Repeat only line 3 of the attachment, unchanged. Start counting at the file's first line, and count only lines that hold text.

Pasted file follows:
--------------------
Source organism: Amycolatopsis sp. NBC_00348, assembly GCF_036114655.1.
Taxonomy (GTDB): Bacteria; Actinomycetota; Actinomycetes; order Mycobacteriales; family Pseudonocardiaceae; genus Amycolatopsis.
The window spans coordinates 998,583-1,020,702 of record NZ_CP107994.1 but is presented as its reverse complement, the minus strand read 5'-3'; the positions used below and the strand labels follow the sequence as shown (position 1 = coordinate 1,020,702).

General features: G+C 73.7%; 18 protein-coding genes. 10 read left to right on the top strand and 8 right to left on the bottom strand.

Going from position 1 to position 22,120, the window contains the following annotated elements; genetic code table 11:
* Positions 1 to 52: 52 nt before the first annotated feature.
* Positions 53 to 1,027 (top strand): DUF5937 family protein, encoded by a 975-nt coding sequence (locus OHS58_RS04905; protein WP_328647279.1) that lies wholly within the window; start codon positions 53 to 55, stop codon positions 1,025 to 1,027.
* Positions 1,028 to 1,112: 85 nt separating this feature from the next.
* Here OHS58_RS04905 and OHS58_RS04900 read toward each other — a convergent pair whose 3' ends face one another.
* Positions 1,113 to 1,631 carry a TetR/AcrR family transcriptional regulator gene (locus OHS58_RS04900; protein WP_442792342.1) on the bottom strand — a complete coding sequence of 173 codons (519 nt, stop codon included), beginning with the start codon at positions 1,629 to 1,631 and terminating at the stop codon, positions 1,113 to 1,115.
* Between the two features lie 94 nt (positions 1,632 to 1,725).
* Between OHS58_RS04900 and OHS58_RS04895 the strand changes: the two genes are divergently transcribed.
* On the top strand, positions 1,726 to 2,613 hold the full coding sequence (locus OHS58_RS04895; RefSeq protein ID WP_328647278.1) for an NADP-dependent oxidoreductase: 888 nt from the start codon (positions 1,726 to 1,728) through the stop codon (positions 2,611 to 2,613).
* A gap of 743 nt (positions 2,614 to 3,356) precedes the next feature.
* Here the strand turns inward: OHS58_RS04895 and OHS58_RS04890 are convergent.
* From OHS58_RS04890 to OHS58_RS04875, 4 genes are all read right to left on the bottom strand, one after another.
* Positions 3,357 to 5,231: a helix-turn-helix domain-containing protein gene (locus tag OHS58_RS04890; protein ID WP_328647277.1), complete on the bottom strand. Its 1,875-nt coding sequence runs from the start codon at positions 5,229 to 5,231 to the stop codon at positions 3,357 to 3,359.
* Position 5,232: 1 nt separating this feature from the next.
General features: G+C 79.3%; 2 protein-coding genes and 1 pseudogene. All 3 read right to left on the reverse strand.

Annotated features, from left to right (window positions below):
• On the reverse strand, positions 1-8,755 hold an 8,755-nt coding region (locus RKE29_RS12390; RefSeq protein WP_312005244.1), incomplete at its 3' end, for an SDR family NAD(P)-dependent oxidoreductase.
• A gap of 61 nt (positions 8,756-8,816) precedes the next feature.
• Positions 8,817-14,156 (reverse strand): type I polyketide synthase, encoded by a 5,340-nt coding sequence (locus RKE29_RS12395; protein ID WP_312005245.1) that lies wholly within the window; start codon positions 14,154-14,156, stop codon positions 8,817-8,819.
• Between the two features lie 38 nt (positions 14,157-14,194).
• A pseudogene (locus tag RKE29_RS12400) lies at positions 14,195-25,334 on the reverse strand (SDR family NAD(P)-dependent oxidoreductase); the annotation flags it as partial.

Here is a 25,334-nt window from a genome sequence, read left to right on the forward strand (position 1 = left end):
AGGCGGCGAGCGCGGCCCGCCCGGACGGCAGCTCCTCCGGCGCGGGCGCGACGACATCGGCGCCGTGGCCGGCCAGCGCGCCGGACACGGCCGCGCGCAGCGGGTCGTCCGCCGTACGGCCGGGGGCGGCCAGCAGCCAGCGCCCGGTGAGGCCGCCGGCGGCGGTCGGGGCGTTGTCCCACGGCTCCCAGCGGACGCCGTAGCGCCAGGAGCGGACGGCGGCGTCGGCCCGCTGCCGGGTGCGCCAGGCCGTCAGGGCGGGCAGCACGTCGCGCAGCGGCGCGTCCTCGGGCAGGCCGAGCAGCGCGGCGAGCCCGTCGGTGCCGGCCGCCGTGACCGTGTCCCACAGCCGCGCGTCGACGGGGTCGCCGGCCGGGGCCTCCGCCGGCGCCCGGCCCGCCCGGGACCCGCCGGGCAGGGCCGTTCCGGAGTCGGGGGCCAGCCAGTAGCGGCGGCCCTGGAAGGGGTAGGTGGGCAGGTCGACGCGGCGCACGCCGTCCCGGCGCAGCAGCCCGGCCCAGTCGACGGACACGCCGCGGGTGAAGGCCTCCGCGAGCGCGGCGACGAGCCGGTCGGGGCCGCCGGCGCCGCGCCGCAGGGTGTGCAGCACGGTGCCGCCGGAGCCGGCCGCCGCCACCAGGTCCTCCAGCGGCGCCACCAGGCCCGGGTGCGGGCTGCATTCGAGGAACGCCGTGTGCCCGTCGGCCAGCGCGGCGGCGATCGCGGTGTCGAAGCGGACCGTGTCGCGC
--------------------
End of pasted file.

The window spans coordinates 998,583-1,020,702 of record NZ_CP107994.1 but is presented as its reverse complement, the minus strand read 5'-3'; the positions used below and the strand labels follow the sequence as shown (position 1 = coordinate 1,020,702).